Livestock Biosecurity Reminder—Protecting Your Flock from Avian Influenza
Highly pathogenic H5 avian influenza (HPAI) has recently been discovered in wild birds in New Hampshire and was recently discovered in small poultry flocks in Maine. Are you practicing good biosecurity to protect your flock? Whether you have a small backyard flock or are a large commercial poultry producer, we recommend you take the time to review your biosecurity practices.
Biosecurity Resources to Help Cover Your Bases
USDA APHIS - Defend the Flock Program
UNH Extension - Poultry Health and Management for the Small Flock
What should you do if you suspect HPAI?
In addition to practicing good biosecurity, all bird owners should prevent contact between their birds and wild birds and report sick birds or unusual bird deaths to State/Federal officials, either through the state veterinarian or through APHIS’ toll-free number at 1-866-536-7593.
NH Department of Agriculture, Markets, and Food Division of Animal Industry - find our state veterinarian contact here and more information about avian influenza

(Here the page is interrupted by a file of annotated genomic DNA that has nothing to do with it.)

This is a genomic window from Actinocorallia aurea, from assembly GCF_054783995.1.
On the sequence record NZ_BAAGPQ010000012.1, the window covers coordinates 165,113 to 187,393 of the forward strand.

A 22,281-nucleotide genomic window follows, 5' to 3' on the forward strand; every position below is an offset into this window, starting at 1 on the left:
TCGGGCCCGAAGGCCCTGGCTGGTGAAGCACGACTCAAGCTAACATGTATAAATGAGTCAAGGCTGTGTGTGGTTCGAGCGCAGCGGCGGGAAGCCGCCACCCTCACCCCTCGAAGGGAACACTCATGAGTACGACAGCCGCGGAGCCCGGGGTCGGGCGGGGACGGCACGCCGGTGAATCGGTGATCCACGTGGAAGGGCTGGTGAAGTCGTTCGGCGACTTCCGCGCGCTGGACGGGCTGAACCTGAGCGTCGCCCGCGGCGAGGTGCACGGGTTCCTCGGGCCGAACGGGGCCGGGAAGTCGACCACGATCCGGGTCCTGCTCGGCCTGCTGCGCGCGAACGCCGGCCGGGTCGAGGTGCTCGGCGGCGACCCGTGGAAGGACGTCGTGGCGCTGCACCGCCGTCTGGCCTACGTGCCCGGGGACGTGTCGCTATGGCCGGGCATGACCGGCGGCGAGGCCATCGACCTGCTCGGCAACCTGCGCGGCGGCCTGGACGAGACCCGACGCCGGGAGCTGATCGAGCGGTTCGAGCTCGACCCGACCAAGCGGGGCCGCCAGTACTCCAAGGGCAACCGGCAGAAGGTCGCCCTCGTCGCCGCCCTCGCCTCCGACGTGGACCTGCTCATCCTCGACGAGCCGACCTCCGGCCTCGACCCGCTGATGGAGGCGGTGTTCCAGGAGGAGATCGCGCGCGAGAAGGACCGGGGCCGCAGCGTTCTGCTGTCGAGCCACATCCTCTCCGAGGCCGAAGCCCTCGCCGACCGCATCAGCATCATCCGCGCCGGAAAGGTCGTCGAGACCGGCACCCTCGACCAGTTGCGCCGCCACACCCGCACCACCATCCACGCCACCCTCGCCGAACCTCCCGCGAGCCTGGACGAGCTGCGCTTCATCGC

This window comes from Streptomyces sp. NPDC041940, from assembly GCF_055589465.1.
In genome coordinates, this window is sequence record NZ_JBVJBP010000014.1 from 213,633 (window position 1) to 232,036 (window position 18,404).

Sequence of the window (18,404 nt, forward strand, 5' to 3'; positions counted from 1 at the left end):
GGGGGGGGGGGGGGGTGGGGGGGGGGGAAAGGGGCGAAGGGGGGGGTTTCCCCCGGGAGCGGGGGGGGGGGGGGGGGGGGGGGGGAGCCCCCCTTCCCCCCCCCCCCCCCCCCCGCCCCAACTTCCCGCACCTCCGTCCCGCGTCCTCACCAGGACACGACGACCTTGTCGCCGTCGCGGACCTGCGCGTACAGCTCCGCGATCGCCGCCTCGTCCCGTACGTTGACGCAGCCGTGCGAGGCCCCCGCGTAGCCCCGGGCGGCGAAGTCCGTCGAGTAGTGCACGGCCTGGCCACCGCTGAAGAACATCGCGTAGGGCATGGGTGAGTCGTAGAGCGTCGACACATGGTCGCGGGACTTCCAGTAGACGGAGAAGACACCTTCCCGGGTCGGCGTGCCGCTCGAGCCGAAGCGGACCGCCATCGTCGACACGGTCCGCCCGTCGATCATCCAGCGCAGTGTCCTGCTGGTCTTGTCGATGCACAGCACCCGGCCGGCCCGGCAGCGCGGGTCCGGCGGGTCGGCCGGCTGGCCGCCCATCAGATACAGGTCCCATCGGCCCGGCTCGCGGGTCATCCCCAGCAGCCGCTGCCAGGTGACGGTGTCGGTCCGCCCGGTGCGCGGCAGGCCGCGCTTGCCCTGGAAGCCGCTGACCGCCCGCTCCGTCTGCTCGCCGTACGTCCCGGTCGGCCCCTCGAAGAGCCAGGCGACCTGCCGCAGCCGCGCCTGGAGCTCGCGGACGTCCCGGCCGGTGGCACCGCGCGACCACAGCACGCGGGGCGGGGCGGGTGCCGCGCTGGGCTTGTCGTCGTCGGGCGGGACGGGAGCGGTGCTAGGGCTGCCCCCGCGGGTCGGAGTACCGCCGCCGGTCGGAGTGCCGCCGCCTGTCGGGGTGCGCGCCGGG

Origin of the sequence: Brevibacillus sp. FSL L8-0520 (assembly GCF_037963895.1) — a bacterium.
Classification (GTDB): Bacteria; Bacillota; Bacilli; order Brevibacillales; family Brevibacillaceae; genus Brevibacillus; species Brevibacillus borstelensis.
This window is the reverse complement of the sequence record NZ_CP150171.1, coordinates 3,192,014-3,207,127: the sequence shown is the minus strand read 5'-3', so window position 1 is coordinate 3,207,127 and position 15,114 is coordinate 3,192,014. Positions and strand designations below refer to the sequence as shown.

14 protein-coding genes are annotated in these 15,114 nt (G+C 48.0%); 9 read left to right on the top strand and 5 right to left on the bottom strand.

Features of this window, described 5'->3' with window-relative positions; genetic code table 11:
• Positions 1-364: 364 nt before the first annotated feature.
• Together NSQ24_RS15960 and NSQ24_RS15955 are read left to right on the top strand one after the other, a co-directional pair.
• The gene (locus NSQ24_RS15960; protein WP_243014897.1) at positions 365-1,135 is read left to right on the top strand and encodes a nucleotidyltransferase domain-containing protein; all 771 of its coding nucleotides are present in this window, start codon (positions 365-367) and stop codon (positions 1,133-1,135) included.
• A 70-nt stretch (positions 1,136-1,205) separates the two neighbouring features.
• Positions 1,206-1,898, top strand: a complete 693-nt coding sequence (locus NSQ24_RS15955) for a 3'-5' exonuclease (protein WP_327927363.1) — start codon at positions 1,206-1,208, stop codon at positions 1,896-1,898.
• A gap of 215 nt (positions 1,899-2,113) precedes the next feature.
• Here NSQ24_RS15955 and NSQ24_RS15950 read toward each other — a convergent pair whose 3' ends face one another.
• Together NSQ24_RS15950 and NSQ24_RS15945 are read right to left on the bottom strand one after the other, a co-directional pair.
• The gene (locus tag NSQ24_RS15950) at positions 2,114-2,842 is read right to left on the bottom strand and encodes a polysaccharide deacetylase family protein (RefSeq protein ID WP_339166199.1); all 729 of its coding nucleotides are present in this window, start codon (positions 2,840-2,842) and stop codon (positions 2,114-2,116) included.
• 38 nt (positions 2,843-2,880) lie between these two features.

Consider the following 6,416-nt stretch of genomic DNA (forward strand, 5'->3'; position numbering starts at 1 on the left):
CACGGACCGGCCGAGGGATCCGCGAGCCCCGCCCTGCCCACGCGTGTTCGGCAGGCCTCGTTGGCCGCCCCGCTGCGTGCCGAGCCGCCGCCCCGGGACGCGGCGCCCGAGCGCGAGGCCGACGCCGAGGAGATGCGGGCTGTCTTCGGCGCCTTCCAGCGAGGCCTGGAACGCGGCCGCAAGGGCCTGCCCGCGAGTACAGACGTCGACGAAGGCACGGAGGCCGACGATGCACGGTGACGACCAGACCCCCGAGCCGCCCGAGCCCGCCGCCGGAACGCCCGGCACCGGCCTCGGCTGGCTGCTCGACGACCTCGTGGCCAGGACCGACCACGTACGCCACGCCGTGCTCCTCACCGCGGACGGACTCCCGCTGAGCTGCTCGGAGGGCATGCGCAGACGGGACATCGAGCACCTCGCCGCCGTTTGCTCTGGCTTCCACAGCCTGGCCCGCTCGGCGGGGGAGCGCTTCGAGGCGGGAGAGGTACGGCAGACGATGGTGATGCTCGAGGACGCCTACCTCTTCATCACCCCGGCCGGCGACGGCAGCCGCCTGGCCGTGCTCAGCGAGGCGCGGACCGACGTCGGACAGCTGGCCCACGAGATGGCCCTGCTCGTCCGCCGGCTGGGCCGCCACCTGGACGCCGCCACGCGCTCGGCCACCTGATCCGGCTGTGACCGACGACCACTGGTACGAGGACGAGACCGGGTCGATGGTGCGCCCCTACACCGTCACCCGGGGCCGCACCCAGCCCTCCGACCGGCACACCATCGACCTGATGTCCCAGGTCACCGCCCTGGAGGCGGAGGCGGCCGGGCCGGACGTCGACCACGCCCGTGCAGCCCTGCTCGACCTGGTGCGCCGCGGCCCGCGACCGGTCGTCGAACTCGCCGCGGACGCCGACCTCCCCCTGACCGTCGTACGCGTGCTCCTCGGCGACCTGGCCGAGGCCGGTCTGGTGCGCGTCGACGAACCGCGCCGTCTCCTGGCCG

If you’re not sure what to look for, here is some additional information about HPAI and potential symptoms. Avian Influenza can look like a lot of other diseases, this is why good biosecurity and testing are so important.
APHIS is urging producers to bring birds indoors, when possible, to prevent exposure to wild birds. Utilizing fencing and avoiding free-ranging poultry helps!
For Commercial Poultry Producers
The Animal Health Protection Act authorizes APHIS to provide indemnity payments to producers for birds and eggs that must be depopulated during a disease response. APHIS also provides compensation for disposal activities and virus elimination activities.
Currently, according to the U.S. Center for Disease Control and Prevention the recent HPAI detection does not present an immediate public health concern. No human cases of these avian influenza viruses have been detected in the United States. As a reminder, the proper handling and cooking of poultry and eggs to an internal temperature of 165 ˚F kills bacteria and viruses.
Above information was adopted from USDA APHIS February 19, 2022 press release